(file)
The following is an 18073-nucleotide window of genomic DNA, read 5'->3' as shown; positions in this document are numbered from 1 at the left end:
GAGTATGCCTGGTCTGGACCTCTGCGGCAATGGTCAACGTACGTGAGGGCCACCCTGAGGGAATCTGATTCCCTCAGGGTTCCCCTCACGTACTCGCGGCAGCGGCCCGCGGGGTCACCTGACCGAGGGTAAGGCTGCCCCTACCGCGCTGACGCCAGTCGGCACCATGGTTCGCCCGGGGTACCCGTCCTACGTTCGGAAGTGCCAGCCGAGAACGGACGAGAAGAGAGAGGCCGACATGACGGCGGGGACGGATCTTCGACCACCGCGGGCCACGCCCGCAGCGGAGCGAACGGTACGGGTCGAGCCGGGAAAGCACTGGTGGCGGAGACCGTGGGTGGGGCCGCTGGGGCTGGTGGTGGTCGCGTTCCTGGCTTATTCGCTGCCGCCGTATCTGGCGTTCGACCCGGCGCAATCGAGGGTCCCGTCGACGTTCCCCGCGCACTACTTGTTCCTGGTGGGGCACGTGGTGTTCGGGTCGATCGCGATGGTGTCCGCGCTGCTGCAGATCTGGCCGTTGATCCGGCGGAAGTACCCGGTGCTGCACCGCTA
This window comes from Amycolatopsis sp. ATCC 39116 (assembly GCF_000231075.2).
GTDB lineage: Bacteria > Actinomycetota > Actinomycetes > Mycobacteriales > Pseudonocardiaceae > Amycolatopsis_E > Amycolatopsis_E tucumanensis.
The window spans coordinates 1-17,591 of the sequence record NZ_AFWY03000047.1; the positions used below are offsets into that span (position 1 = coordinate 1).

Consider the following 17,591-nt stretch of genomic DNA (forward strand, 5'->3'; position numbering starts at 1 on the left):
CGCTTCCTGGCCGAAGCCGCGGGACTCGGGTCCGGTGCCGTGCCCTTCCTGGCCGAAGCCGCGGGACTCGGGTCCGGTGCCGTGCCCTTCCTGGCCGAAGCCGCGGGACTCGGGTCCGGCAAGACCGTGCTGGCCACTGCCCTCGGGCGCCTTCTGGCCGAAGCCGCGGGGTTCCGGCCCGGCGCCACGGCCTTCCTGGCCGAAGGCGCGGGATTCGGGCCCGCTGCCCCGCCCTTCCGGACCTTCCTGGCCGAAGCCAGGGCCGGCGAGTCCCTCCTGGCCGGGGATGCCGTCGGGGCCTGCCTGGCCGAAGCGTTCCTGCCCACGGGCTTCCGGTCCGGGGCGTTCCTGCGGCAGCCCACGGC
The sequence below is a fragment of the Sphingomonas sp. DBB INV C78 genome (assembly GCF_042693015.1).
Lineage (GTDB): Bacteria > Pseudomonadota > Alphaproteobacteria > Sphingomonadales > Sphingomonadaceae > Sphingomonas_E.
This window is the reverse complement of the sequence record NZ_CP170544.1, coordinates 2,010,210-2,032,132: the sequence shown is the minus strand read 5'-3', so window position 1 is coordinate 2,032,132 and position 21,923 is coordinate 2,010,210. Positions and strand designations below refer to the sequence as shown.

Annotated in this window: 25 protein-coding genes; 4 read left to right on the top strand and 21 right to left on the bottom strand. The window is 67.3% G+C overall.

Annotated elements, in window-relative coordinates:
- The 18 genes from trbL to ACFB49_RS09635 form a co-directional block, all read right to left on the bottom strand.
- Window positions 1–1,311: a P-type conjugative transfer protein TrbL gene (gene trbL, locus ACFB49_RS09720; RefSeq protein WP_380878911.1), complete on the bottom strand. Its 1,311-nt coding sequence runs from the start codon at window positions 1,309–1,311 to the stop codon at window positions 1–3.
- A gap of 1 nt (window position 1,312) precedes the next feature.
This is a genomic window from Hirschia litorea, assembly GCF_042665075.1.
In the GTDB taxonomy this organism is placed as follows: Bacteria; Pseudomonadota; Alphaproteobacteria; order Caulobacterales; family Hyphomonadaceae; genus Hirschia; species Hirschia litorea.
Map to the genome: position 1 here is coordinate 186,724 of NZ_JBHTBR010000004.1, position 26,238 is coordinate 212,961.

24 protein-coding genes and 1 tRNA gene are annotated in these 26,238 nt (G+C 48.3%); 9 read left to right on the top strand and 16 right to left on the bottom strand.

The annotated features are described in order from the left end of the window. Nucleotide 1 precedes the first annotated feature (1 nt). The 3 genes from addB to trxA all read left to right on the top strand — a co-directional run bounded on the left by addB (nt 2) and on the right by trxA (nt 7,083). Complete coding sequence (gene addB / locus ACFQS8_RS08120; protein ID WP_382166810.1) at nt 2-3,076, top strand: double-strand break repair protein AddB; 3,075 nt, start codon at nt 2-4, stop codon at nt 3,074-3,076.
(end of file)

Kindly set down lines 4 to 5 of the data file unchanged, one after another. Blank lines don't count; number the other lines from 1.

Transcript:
GTDB lineage: Bacteria > Actinomycetota > Actinomycetes > Mycobacteriales > Pseudonocardiaceae > Amycolatopsis_E > Amycolatopsis_E tucumanensis.
The window spans coordinates 1-17,591 of the sequence record NZ_AFWY03000047.1; the positions used below are offsets into that span (position 1 = coordinate 1).